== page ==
Laser Engraving in the Semi-conductor Industry
Lasers have become an incredibly important part of the semiconductor industry. As the industry has grown, so too has its need for efficient, reliable and cost-effective processes to match demand. Lasers were the obvious solution for this, and they are used in more ways than one in this sector. One such way is laser engraving.
How Important is the semiconductor industry?
A semiconductor is a small substance, which is usually a solid compound or chemical element, which is a part-conductor of electricity. Hence the term ‘semi’. It will conduct electricity while in certain circumstances, but not in others, and so it is a great substance for controlling the flow of electrical current.
For this reason, you’ll find a semiconductor is comprised of more than one material, some which are conductive, such as metal, and others which aren’t, such as ceramic. These instead act as insulators.
There can be more than one type of semiconductor too. Some are elemental, made up of materials such as arsenic, carbon or silicon, with the latter being the most prevalent. Others are common compounds, made from materials such as gallium arsenide. Regardless of which material is used, semiconductors have become a crucial component in the modern age.
Semiconductors are a key part of many electronic items such as TVs, smartphones, computers and laptops. They even play a role in medical diagnostic devices and equipment too. In fact, it’s expected that the global consumer electronics market will be worth around $2.9 trillion by 2020.
With this continued growth in demand for electronics, it is unsurprising that the semiconductor industry grew in worth to around $335.2 billion in 2015. As the number of devices that we use continues to grow, it’s probable that we will continue to see semiconductors being used. And, given this, it is also likely that we will continue seeing efficient processes such as laser engraving playing a key role in this.
How is laser engraving used in this sector?
Laser marking and engraving, two very similar processes, are used in much the same way for semiconductors. Laser marking is used to make marks at surface level, such as identification marks or serial numbers.
But, sometimes these markings will need to be deeper than surface level, which is the perfect application for engraving. Any engravings that are made need to be clearly visible to both humans and machines, but also the engraving process must not damage the rest of the material during operation.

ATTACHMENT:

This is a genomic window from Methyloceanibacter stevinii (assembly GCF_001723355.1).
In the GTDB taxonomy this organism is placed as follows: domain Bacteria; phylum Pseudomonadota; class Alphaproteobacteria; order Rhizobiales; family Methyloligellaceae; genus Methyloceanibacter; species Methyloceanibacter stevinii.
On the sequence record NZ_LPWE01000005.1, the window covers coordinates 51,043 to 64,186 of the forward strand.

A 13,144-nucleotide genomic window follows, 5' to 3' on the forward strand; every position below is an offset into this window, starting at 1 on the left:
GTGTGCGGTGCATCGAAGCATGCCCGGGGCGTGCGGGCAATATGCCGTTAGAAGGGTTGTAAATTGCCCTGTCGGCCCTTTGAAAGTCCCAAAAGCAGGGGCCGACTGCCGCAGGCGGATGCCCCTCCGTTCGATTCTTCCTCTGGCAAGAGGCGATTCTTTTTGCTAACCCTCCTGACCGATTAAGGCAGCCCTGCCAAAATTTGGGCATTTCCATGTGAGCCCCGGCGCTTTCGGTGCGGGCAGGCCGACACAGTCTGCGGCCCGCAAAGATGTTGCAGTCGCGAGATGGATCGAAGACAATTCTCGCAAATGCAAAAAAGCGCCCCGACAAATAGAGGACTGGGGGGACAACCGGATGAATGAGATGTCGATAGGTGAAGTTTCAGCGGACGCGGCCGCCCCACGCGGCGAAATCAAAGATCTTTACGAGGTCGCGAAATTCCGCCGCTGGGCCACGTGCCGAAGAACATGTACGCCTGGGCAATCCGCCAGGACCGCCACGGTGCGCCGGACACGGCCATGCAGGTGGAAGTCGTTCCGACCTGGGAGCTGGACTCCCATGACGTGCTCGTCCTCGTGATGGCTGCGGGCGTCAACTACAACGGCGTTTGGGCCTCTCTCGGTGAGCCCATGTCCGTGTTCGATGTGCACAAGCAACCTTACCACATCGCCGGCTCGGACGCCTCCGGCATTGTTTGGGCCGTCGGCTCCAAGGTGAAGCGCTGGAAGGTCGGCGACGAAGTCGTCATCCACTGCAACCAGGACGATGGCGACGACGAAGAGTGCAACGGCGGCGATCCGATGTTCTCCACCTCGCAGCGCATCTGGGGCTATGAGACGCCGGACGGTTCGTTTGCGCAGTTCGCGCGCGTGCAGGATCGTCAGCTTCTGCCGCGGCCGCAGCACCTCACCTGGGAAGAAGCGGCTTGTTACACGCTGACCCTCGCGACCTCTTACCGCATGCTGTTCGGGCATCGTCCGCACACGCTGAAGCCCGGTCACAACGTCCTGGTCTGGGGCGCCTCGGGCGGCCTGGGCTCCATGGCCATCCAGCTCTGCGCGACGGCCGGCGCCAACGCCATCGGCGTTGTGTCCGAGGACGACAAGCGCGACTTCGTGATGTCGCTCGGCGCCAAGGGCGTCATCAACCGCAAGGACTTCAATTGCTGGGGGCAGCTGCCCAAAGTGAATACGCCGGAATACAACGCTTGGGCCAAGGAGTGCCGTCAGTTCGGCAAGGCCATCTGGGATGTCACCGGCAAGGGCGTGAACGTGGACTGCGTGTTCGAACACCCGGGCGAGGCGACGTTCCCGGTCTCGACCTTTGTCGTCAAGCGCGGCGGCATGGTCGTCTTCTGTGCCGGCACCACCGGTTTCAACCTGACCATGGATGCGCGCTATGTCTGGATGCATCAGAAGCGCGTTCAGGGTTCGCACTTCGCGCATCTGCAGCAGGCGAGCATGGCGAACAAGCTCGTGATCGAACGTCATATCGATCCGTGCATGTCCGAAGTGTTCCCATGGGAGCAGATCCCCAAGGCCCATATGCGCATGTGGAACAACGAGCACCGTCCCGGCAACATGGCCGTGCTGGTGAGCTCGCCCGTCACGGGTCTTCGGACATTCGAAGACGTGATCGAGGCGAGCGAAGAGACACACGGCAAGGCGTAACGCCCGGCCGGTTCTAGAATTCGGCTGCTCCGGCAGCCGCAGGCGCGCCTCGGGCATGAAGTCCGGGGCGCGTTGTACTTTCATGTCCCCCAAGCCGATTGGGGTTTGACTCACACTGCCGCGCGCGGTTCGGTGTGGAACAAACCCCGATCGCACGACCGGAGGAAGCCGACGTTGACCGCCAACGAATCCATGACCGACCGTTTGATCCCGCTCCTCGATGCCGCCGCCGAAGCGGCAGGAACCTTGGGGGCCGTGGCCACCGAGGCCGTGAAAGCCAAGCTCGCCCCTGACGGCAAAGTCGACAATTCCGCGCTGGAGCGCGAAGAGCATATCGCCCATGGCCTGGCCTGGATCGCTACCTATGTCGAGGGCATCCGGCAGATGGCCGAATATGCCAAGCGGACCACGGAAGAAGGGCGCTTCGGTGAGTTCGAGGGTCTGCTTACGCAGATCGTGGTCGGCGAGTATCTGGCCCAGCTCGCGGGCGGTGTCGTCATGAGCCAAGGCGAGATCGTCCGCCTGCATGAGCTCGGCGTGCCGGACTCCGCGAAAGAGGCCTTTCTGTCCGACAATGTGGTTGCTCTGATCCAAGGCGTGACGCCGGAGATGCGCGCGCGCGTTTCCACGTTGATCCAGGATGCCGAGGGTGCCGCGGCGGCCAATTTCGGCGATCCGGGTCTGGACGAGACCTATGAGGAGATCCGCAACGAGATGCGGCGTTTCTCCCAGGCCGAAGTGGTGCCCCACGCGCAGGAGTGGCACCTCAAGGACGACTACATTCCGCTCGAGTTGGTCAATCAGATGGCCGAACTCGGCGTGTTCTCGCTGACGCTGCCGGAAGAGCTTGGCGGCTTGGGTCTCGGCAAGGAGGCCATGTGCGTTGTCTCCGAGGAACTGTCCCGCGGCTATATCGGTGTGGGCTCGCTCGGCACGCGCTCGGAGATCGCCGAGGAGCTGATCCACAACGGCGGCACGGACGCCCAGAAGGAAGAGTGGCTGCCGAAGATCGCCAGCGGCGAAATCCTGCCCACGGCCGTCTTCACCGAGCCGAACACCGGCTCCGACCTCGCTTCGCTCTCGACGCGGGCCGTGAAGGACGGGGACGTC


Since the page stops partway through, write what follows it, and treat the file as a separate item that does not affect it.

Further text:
Traditional engraving methods have a tendency to cause abrasive wear and tear to the material that they are working with. Laser delivered engraving, on the other hand, is a non-contact process, and so doesn’t cause any such problems for the semiconductor. Yet, it still leaves a clear and smooth engraving. These often need to be incredibly small too, given the small nature of semiconductors.
Another way that laser engraving can be used within the semiconductor industry is by isolating metal plating on the top of the material ceramic, a component often found in semiconductors. This is done to create islands for electrical isolation, allowing the ceramic to be used for electronic circuitry.
How SPI Lasers can assist you
There are several types of laser that can be used for engraving, but fiber lasers are the most efficient and beneficial. As both laser marking and engraving will often need to be used on semiconductors, our setups can easily switch between both processes, greatly reducing operating costs for our users.
And, alongside this, our fiber lasers are high power, highly reliable and highly efficient. They can work with the range of materials that you will often find in semiconductors, and require no maintenance either. For more information on this, find our contact details below.
Contacting SPI Lasers to discuss laser engraving
As well as the electronics and semiconductor industries, you’ll also find laser engraving being used in other sectors such as aerospace, automotive and medical too. If you would like to find out more about how the process works or have specific questions, then we would be more than happy to help. Please find our contact details here.
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